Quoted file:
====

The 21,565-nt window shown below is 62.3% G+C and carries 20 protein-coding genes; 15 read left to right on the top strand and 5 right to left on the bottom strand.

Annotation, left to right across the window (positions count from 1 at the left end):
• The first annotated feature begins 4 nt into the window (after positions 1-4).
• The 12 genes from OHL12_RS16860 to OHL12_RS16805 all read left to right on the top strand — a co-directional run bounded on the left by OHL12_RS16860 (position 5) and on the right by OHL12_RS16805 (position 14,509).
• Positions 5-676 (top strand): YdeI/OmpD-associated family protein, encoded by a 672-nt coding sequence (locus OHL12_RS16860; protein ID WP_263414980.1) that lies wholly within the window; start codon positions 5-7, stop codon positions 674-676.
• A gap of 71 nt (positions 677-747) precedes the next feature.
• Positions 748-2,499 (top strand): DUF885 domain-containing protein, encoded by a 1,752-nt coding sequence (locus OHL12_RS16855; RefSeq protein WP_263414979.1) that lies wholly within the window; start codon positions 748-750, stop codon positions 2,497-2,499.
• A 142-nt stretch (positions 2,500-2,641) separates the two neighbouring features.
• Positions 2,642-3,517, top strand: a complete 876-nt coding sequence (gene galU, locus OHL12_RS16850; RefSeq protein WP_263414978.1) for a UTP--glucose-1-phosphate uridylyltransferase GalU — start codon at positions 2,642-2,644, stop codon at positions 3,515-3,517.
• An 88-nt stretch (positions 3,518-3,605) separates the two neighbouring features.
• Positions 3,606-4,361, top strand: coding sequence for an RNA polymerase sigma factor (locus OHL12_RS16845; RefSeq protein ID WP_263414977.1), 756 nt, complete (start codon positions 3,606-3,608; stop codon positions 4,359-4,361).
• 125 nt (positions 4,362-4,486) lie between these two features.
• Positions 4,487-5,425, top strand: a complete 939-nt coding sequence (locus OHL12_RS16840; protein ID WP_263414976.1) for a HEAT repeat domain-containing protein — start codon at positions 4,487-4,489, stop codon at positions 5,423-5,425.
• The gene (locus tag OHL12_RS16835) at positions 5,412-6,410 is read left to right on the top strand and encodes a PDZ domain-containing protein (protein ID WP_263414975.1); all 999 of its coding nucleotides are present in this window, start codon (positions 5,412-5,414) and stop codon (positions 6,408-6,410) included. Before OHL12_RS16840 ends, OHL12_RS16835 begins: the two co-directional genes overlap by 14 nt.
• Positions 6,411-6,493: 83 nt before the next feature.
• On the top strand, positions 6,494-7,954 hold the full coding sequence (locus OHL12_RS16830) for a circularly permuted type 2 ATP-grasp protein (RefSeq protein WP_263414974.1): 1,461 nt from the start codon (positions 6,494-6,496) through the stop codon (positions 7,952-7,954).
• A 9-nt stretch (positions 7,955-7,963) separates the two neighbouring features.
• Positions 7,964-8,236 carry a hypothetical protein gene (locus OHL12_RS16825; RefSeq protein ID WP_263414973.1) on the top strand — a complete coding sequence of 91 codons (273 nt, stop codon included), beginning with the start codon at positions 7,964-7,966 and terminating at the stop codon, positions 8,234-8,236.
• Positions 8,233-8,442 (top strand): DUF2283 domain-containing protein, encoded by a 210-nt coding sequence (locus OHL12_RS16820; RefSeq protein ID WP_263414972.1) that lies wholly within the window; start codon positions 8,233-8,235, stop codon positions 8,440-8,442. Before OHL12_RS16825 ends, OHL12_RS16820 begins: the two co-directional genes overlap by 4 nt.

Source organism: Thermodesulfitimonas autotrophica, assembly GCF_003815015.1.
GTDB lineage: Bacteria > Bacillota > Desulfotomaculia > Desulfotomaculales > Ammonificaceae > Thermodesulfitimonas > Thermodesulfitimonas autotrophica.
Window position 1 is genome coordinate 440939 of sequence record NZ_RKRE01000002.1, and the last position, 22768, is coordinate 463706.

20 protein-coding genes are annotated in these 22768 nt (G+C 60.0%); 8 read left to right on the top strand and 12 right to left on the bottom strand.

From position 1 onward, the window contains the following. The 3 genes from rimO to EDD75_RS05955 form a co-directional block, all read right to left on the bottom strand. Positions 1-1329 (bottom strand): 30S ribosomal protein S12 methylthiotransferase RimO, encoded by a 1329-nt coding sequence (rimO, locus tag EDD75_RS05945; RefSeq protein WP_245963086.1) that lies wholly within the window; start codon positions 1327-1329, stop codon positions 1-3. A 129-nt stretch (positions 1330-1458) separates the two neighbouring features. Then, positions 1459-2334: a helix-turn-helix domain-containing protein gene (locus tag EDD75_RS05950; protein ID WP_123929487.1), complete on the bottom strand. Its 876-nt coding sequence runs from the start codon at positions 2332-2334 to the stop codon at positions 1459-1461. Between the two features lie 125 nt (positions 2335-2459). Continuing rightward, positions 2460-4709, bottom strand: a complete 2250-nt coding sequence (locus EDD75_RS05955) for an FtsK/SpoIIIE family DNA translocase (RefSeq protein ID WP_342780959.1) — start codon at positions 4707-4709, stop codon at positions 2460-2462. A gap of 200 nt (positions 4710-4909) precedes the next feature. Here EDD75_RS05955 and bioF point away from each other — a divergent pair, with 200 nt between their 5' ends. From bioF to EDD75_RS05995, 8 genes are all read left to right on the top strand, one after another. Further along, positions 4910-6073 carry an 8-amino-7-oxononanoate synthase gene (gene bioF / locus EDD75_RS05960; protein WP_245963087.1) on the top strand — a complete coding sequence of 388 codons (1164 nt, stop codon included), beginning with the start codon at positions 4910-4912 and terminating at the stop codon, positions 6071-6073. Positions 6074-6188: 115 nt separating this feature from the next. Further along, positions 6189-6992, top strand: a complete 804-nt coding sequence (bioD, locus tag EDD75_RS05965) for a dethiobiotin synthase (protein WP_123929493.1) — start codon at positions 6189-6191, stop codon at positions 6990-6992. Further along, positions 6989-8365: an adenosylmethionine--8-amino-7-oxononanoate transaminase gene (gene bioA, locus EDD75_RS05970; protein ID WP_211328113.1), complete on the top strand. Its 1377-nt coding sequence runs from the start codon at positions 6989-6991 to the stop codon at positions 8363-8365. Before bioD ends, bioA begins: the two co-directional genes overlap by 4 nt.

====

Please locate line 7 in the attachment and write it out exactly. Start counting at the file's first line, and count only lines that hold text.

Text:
• Positions 748-2,499 (top strand): DUF885 domain-containing protein, encoded by a 1,752-nt coding sequence (locus OHL12_RS16855; RefSeq protein WP_263414979.1) that lies wholly within the window; start codon positions 748-750, stop codon positions 2,497-2,499.